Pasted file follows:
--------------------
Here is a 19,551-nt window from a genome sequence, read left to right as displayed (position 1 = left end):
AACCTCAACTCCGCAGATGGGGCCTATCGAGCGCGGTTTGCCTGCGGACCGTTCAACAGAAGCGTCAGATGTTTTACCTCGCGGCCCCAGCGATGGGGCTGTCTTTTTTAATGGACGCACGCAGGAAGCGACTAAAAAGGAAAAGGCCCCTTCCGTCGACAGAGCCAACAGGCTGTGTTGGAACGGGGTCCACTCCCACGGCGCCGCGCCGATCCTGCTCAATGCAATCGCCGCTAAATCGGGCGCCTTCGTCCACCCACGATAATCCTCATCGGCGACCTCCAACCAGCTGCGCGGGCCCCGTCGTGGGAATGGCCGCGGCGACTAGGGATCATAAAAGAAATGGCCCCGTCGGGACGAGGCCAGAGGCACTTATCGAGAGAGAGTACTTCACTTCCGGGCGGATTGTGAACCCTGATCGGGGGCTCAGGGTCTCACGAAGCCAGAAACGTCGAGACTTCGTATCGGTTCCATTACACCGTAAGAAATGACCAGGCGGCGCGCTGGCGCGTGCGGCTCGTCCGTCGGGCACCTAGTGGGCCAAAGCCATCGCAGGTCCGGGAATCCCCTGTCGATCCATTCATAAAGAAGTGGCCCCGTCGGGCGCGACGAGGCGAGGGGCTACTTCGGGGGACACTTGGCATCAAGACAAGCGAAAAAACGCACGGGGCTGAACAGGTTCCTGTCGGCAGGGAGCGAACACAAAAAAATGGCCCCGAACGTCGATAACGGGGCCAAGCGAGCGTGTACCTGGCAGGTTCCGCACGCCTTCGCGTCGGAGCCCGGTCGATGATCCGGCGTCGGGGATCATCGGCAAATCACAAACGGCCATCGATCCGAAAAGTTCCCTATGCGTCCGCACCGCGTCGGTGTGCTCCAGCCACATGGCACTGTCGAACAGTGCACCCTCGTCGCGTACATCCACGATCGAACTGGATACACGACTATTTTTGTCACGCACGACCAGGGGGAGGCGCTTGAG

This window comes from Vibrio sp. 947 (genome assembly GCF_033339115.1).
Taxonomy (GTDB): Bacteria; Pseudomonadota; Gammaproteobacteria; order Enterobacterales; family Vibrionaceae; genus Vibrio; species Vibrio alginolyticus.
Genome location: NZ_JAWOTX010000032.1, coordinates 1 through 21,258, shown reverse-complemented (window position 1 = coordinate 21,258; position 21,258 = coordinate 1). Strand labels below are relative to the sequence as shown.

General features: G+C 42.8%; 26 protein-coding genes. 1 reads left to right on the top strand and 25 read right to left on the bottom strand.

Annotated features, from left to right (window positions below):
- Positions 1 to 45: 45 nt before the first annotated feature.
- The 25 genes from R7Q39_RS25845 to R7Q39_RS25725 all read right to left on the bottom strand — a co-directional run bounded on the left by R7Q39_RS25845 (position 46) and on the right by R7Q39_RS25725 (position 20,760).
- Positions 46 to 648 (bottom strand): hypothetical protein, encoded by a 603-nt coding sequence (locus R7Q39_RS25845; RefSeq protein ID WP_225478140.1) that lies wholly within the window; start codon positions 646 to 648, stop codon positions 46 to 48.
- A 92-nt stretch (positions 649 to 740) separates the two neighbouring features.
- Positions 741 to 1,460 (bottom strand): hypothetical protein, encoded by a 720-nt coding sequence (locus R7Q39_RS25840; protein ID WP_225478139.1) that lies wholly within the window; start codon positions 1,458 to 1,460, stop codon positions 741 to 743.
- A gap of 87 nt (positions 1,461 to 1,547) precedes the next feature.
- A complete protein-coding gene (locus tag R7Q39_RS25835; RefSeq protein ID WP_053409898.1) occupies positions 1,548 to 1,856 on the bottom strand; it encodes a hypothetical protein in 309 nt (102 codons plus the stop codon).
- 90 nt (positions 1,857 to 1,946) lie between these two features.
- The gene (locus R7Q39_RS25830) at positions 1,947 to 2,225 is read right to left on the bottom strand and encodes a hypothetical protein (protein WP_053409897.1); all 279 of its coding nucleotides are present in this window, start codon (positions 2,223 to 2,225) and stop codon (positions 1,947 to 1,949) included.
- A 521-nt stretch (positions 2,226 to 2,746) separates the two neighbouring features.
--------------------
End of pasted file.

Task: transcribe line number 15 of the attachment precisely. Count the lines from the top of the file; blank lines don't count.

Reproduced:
- 90 nt (positions 1,857 to 1,946) lie between these two features.